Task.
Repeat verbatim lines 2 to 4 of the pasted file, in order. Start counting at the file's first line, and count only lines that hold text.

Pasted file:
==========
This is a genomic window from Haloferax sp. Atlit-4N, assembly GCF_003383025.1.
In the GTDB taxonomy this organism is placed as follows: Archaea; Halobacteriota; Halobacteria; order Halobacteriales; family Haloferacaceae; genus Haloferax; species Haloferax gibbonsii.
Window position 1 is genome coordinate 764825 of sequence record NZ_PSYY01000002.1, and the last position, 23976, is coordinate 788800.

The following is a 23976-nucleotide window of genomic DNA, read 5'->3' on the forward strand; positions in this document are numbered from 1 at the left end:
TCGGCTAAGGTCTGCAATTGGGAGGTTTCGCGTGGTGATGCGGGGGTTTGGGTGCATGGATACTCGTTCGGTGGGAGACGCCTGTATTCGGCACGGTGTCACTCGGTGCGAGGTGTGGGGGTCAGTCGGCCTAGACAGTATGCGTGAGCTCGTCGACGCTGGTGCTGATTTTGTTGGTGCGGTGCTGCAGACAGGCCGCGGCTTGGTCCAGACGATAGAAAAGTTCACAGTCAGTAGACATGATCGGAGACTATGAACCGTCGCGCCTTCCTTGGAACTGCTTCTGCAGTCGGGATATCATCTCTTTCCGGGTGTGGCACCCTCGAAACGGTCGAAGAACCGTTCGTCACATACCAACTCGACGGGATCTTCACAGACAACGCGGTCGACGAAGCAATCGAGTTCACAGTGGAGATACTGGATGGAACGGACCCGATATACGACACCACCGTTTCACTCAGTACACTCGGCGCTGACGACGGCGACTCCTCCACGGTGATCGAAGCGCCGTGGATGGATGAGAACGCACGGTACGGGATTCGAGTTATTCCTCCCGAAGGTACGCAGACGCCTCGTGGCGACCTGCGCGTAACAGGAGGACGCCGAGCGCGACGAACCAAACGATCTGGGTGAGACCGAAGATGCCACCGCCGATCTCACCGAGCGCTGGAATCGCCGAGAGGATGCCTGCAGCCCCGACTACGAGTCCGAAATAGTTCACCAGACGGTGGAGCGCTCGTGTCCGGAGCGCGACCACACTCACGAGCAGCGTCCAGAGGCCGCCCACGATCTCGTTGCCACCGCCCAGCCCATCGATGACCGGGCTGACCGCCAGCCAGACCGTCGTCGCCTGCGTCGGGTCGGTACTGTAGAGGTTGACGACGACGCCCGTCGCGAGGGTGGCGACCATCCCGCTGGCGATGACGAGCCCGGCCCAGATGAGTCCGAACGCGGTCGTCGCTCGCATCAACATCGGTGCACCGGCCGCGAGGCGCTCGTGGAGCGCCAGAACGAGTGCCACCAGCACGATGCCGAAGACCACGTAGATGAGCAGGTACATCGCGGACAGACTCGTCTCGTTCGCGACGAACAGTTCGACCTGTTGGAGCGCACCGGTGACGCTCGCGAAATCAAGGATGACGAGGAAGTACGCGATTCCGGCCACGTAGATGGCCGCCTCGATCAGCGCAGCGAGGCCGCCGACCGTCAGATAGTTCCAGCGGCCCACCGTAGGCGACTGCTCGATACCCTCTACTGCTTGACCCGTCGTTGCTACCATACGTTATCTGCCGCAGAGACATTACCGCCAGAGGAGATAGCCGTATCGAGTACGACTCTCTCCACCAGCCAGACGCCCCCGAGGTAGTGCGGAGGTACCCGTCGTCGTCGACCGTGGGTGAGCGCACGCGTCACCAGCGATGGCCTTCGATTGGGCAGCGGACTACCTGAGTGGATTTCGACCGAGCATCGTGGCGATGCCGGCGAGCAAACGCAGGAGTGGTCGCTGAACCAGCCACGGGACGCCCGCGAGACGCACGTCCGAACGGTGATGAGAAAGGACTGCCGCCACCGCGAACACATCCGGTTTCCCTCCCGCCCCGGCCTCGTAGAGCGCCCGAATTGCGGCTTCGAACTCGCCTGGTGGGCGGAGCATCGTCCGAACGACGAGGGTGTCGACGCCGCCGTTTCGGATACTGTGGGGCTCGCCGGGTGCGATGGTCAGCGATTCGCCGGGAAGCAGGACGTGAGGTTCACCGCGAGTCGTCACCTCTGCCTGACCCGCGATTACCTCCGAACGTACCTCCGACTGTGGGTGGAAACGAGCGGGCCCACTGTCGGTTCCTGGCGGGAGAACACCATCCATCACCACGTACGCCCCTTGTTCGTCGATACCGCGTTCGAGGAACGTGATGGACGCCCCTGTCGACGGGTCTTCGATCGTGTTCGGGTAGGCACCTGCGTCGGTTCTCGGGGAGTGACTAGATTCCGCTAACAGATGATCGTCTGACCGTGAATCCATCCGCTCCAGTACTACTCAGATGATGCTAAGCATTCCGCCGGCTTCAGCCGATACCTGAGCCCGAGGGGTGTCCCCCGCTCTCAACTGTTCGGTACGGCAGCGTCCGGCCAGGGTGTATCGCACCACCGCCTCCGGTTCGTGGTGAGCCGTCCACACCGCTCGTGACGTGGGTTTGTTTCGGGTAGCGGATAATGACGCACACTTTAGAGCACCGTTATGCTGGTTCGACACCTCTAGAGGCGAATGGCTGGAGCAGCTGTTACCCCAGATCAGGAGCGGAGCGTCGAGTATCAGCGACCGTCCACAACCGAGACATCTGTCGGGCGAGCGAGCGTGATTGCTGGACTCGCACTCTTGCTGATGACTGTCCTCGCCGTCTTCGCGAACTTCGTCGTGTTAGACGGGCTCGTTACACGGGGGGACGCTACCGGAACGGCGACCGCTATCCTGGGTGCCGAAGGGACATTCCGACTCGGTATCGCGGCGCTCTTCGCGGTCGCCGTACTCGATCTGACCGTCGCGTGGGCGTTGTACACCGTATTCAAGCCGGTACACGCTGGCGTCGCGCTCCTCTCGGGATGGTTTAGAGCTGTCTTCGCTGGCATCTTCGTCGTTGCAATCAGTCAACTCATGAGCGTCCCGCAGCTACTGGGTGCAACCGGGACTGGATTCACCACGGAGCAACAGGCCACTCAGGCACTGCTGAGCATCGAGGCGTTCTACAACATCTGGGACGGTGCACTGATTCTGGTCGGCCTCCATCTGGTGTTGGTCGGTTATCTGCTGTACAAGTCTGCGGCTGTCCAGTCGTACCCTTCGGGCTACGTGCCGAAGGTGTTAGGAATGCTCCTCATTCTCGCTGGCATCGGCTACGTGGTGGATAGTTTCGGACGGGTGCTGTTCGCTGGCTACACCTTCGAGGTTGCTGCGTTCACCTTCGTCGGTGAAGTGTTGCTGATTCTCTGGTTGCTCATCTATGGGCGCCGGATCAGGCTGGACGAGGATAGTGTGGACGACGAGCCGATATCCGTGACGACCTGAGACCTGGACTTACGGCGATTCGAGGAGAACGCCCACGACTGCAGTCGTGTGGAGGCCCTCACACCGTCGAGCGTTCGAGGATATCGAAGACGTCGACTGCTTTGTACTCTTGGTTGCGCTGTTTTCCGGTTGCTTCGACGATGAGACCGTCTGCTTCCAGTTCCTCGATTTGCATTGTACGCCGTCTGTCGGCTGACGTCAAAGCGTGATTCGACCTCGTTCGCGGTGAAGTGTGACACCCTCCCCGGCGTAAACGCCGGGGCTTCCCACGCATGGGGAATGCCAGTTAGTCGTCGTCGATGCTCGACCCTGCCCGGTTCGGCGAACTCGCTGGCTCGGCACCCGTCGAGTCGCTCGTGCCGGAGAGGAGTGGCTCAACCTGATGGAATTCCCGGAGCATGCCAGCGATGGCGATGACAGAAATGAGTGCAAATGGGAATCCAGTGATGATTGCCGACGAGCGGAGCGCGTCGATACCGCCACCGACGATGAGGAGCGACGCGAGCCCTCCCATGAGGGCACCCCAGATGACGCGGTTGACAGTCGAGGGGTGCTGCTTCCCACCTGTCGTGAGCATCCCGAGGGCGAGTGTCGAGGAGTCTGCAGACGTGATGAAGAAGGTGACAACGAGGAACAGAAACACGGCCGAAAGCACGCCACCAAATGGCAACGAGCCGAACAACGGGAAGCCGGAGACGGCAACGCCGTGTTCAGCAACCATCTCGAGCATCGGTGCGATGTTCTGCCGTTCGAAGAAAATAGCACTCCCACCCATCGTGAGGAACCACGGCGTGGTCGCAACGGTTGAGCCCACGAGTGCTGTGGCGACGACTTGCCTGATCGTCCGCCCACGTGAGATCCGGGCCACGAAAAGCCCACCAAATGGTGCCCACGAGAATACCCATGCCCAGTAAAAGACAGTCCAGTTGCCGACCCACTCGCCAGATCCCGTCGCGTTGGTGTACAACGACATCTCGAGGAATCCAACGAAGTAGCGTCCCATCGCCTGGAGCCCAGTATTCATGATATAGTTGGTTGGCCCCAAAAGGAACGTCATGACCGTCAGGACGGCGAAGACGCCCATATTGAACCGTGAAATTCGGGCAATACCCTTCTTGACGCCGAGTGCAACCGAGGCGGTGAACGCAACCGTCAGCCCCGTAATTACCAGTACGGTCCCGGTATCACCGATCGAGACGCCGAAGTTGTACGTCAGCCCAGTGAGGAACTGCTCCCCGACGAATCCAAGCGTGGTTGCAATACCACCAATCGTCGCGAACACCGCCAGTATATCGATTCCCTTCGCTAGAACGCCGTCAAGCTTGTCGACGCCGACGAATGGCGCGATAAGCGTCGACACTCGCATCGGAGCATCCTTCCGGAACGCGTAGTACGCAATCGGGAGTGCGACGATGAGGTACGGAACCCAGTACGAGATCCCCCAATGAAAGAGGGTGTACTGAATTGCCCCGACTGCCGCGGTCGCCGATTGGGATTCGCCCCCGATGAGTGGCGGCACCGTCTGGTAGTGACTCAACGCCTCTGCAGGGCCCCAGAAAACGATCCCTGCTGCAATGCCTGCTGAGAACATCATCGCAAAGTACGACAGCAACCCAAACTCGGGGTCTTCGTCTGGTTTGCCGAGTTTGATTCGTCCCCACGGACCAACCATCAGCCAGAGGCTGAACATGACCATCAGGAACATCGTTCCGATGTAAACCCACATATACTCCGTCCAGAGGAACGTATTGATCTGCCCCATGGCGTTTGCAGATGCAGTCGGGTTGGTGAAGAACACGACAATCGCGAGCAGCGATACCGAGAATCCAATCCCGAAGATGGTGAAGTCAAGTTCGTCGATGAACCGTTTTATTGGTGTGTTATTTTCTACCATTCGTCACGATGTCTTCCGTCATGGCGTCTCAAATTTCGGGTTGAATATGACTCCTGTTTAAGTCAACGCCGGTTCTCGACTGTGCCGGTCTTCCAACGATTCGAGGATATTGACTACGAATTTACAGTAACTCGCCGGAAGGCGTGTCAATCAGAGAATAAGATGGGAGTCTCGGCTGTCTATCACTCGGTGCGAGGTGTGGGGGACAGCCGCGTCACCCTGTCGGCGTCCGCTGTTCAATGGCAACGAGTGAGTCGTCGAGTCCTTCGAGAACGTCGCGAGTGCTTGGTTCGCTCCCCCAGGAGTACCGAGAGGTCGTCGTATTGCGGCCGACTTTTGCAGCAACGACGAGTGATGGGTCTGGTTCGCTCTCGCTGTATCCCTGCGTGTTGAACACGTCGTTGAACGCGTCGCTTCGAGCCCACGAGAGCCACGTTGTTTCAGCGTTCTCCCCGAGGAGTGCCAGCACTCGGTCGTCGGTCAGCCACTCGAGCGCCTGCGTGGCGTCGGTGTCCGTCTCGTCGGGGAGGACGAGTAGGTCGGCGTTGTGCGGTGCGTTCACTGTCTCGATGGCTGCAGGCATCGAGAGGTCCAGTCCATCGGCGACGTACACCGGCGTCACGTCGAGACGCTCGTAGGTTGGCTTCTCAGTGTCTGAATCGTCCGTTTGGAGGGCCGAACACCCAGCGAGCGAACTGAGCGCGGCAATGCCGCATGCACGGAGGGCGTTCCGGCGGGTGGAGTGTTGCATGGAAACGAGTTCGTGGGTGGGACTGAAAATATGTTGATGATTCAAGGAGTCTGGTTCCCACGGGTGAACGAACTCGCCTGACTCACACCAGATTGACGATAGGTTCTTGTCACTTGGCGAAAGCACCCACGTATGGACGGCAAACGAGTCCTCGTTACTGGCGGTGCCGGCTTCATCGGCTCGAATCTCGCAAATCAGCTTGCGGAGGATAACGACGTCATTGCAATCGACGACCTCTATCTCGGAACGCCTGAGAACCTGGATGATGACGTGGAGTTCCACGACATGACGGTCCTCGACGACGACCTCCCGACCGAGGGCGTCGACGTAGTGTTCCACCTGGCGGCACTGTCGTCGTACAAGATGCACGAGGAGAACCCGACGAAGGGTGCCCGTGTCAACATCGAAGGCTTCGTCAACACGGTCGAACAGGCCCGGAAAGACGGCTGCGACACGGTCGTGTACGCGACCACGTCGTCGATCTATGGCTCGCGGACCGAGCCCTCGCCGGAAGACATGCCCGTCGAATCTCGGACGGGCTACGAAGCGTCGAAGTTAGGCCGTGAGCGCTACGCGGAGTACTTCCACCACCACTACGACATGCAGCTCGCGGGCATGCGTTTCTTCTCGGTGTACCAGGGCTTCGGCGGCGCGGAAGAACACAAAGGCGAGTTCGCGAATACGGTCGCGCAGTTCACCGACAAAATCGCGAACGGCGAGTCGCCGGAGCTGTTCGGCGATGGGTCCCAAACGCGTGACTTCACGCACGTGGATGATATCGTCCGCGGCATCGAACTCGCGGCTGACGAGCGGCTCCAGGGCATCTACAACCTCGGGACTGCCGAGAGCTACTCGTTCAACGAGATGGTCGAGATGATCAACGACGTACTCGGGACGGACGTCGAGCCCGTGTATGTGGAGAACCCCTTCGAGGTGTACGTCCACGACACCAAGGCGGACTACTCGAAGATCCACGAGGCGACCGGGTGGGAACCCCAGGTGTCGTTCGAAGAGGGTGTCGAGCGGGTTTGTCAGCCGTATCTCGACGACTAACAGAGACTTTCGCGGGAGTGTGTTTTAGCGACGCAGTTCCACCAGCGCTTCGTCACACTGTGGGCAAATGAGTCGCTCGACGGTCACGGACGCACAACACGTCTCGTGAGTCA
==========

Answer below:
In the GTDB taxonomy this organism is placed as follows: Archaea; Halobacteriota; Halobacteria; order Halobacteriales; family Haloferacaceae; genus Haloferax; species Haloferax gibbonsii.
Window position 1 is genome coordinate 764825 of sequence record NZ_PSYY01000002.1, and the last position, 23976, is coordinate 788800.

The following is a 23976-nucleotide window of genomic DNA, read 5'->3' on the forward strand; positions in this document are numbered from 1 at the left end: